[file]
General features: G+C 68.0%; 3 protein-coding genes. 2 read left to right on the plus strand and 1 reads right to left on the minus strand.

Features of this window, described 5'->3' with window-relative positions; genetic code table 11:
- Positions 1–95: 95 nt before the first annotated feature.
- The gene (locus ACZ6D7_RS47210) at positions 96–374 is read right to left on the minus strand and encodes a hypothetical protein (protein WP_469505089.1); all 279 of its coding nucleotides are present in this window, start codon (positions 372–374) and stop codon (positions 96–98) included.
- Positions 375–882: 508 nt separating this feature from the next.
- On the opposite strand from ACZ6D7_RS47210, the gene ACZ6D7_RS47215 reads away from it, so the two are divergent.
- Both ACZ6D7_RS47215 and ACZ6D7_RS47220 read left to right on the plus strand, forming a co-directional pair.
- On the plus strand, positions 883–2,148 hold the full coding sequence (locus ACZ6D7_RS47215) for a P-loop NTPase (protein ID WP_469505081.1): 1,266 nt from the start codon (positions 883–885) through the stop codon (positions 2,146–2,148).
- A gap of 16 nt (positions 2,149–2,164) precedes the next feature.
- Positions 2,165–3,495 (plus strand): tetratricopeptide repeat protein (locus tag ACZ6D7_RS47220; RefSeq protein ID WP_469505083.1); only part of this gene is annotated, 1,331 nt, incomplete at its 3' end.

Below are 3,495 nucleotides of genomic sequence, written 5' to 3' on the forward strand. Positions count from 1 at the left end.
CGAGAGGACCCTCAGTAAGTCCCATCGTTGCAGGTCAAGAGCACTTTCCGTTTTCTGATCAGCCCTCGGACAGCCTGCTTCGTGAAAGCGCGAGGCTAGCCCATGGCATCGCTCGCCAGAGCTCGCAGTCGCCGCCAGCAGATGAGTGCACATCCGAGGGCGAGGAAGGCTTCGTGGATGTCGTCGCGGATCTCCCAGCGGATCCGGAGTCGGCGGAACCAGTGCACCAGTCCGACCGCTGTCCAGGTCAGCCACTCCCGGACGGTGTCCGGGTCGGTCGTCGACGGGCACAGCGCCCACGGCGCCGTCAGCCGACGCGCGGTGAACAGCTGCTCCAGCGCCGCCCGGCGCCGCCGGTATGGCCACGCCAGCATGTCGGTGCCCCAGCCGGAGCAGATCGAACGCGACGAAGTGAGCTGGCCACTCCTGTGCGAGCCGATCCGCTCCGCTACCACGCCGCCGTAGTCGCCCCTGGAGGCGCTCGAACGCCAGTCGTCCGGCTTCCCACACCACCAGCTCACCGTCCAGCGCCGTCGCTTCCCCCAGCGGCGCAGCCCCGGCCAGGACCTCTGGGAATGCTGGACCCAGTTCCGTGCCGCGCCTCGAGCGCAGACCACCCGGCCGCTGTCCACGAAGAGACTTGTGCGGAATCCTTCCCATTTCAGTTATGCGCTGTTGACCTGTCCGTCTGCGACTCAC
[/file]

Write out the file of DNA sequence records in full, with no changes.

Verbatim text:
General features: G+C 68.0%; 3 protein-coding genes. 2 read left to right on the plus strand and 1 reads right to left on the minus strand.

Features of this window, described 5'->3' with window-relative positions; genetic code table 11:
- Positions 1–95: 95 nt before the first annotated feature.
- The gene (locus ACZ6D7_RS47210) at positions 96–374 is read right to left on the minus strand and encodes a hypothetical protein (protein WP_469505089.1); all 279 of its coding nucleotides are present in this window, start codon (positions 372–374) and stop codon (positions 96–98) included.
- Positions 375–882: 508 nt separating this feature from the next.
- On the opposite strand from ACZ6D7_RS47210, the gene ACZ6D7_RS47215 reads away from it, so the two are divergent.
- Both ACZ6D7_RS47215 and ACZ6D7_RS47220 read left to right on the plus strand, forming a co-directional pair.
- On the plus strand, positions 883–2,148 hold the full coding sequence (locus ACZ6D7_RS47215) for a P-loop NTPase (protein ID WP_469505081.1): 1,266 nt from the start codon (positions 883–885) through the stop codon (positions 2,146–2,148).
- A gap of 16 nt (positions 2,149–2,164) precedes the next feature.
- Positions 2,165–3,495 (plus strand): tetratricopeptide repeat protein (locus tag ACZ6D7_RS47220; RefSeq protein ID WP_469505083.1); only part of this gene is annotated, 1,331 nt, incomplete at its 3' end.

Below are 3,495 nucleotides of genomic sequence, written 5' to 3' on the forward strand. Positions count from 1 at the left end.
CGAGAGGACCCTCAGTAAGTCCCATCGTTGCAGGTCAAGAGCACTTTCCGTTTTCTGATCAGCCCTCGGACAGCCTGCTTCGTGAAAGCGCGAGGCTAGCCCATGGCATCGCTCGCCAGAGCTCGCAGTCGCCGCCAGCAGATGAGTGCACATCCGAGGGCGAGGAAGGCTTCGTGGATGTCGTCGCGGATCTCCCAGCGGATCCGGAGTCGGCGGAACCAGTGCACCAGTCCGACCGCTGTCCAGGTCAGCCACTCCCGGACGGTGTCCGGGTCGGTCGTCGACGGGCACAGCGCCCACGGCGCCGTCAGCCGACGCGCGGTGAACAGCTGCTCCAGCGCCGCCCGGCGCCGCCGGTATGGCCACGCCAGCATGTCGGTGCCCCAGCCGGAGCAGATCGAACGCGACGAAGTGAGCTGGCCACTCCTGTGCGAGCCGATCCGCTCCGCTACCACGCCGCCGTAGTCGCCCCTGGAGGCGCTCGAACGCCAGTCGTCCGGCTTCCCACACCACCAGCTCACCGTCCAGCGCCGTCGCTTCCCCCAGCGGCGCAGCCCCGGCCAGGACCTCTGGGAATGCTGGACCCAGTTCCGTGCCGCGCCTCGAGCGCAGACCACCCGGCCGCTGTCCACGAAGAGACTTGTGCGGAATCCTTCCCATTTCAGTTATGCGCTGTTGACCTGTCCGTCTGCGACTCAC